Storms, famine, all bad conditions, also the plagues that visit mankind, are caused by the upsetting of that balance which secures the well-being of humanity. This teaches us that the secret of the existence of the individual as well as of the whole cosmos resides in balance. It would not be an exaggeration to say that all success and failure are caused by balance or by lack of it. Progress and lack of progress can be explained as coming from balance and lack of balance.

There is another idea connected with balance. Life is movement, and balance is something that controls it; but perfect balance controls movement too much, bringing it to a state of inertia. For instance if the strength of the right hand were equal to the strength of the left hand, if the right leg and the left leg were equal, man would not be able to work or to walk. If each of the two eyes had the same power of sight, a person would not be able to see. Everything is controlled by balance, but too much balance destroys it; for too much balance brings stillness. It is the ordinary balance which is not complete that brings about success. Art comes also from the balance of the sense of line and color, and genius in science comes from the balance between perception and conception.

The main problem is how to achieve balance, and how to maintain it. In regard to the former I would say that balance is natural, so there is no need to achieve it; the question is only how to maintain balance and not how to attain it. The influence of life in this active world always puts one off one's balance. No matter what direction one takes in life, no matter what one's occupation, one's business in life, there is always difficulty in maintaining balance. The Sufis therefore have found a key to this, and that key is to become isolated within oneself, thereby gaining complete balance within oneself. I have already said that perfect balance means destruction of action; but when one thinks that from morning till evening one's life is nothing but action, one naturally cannot keep this balance. But by devoting a few minutes to meditation, to silence, one can touch that complete balance for a moment; and then in one's active life a balance is maintained in a natural way.

Very often people make the mistake of thinking that by the help of meditation or silence they can bring about success in activity. If it brings about a successful result, it is only because balance in meditation makes one capable of maintaining the balance necessary for activity. The outer life depends upon the individual's inner condition. Success or failure, progress or standstill, whatever one's state of being, it all comes from the condition that a person is experiencing within himself. A man of common sense will say: for this reason or for that reason you have met with success or failure. A person who is clairvoyant will say that because a spirit or a ghost has said this or that the conditions will be worse or better. The astrologer will say that because this star is in its house or not in its house we are experiencing such and such conditions. But according to the Sufi the condition of the life around one depends absolutely on the condition of one's inner self; so what is needed to change the conditions in the outer life or to tune oneself, is to work on one's inner self to bring about the necessary balance. Once the balance is lost, it is brought back only with great difficulty. In the first place it is often difficult to keep balance in one's everyday life; and once the balance is lost, there is little hope of success, happiness, or progress. It is just like a clock getting out of order; it cannot go until it is put in proper balance again.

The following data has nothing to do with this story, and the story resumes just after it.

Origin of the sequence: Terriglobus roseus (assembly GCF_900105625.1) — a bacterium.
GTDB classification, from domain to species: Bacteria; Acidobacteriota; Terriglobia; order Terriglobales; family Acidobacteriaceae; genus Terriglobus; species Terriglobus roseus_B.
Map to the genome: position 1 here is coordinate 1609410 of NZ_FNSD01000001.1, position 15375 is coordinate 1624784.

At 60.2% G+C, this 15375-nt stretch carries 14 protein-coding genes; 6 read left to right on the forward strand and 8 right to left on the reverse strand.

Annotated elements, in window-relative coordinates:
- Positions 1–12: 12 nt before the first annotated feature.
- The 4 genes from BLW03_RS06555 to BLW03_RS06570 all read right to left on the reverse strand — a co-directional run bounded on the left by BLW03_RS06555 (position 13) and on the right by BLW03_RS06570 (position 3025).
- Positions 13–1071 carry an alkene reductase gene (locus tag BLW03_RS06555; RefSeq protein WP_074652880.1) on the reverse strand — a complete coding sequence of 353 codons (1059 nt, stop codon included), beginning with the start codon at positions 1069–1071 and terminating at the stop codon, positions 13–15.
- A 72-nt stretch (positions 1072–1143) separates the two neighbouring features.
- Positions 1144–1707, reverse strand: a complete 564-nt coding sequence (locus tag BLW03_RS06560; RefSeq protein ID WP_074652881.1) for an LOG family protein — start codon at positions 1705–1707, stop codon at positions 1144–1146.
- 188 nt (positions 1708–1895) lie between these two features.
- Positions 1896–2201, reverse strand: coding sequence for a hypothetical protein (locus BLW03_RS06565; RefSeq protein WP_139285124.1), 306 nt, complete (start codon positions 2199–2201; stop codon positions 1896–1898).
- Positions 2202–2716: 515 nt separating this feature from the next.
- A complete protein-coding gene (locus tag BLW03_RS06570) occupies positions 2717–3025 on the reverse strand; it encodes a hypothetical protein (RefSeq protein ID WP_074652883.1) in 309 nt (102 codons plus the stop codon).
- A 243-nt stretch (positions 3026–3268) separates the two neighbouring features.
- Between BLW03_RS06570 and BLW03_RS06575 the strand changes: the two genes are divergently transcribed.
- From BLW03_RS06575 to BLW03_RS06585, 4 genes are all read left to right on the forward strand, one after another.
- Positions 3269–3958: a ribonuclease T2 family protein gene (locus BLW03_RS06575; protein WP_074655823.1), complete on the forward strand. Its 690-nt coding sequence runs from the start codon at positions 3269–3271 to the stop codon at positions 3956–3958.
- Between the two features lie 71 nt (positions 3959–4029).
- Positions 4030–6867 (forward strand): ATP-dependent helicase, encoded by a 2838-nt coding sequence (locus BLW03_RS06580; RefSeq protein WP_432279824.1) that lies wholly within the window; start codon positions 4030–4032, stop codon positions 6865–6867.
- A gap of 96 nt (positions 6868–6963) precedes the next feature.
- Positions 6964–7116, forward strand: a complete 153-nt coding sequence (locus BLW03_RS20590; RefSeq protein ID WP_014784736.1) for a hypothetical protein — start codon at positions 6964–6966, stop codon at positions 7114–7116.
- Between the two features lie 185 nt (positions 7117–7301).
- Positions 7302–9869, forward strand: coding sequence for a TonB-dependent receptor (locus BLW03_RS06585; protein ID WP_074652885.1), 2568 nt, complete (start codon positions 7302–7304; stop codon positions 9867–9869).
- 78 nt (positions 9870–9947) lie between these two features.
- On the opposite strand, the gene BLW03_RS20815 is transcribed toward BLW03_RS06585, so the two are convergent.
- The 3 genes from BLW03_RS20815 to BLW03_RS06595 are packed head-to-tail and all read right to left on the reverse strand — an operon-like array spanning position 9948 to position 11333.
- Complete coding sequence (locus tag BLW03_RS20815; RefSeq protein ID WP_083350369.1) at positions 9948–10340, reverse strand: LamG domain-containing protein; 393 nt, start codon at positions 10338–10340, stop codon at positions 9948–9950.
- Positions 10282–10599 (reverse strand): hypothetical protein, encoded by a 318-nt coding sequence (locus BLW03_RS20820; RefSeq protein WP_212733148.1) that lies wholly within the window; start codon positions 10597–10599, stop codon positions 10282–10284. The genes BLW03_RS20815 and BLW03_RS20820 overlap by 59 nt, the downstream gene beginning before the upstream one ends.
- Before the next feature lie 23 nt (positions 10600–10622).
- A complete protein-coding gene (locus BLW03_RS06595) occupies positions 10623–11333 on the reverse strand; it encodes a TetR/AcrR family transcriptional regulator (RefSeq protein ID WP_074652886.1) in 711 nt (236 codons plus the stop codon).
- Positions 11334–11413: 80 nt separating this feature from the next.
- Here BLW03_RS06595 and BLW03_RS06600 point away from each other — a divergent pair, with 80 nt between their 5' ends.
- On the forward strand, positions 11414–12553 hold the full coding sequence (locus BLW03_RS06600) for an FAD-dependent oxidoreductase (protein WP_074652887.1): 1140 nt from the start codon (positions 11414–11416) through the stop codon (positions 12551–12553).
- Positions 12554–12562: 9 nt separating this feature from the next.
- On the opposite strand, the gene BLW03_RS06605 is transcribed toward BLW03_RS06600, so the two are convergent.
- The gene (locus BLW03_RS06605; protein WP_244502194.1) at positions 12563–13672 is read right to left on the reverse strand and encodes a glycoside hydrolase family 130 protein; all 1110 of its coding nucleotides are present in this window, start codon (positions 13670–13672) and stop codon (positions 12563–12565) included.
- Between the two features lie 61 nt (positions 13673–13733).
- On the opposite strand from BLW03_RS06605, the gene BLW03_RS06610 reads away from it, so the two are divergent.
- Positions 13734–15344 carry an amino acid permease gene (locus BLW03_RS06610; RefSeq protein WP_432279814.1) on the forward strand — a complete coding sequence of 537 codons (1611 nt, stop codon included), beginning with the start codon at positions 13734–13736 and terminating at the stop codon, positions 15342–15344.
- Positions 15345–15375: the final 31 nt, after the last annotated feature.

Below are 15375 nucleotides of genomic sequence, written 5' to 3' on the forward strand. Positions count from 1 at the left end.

It is the same with the condition of the soul. If a person has lost his wealth, has become a spendthrift, has become thoughtless, it is a sign of loss of balance. To be too sad, to be too busy, to be too lazy, all these things show lack of balance. Anything that can be called excessive is always out of balance.

Balance is the state of individual progress and consideration for others. One-sidedness is lack of balance. When we cannot comprehend another person's idea there is lack of balance. At the same time it is difficult to point out exactly where and when there is balance. For instance the features of the Chinese are normal features for China; Greek or Roman features were normal for those times and those people. What we call normal is what is general, what everyone has. Therefore we can say that when it is the season for colds and coughs, colds and coughs are natural.

No doubt life is difficult for many of us, but very often we make it even more difficult for ourselves. When we do not understand the real nature and character of life, we make our own difficulties. In our life only five percent of our difficulties are caused by the conditions of life, and ninety-five percent are difficulties caused by ourselves. But in what way, one may ask, are they caused by ourselves? We do not want struggle in life, we dislike strife, we only want harmony and peace. It should be understood that before we can make peace, war is necessary, and that war must be waged with our self. Our worst enemy is our self, our faults, our weaknesses, and our limitations. And our mind is a traitor. It hides our faults even from our own eyes, and points to other people as the reason for all our difficulties. Thus it constantly deludes us, keeping us unaware of the real enemy, and urging us against others, to fight them, making us think that they are our enemies.

But besides this we must turn ourselves towards God. As we rise higher, so our point of view becomes higher, as high as our sight reaches. In this way when a person evolves more and more, his vision becomes wider and wider; and in all he does he will strike the divine note, which is healing and comforting and peace-giving to all souls.

Balance is the security of life; not only of one's own life, but balance helps to maintain all things around one. People in the East have always considered balance to be the chief thing to maintain in life; and the different exercises they have prescribed, whether in the form of religion or in the form of devotion, whether in the philosophical or in the psychic realm, have all been to maintain balance.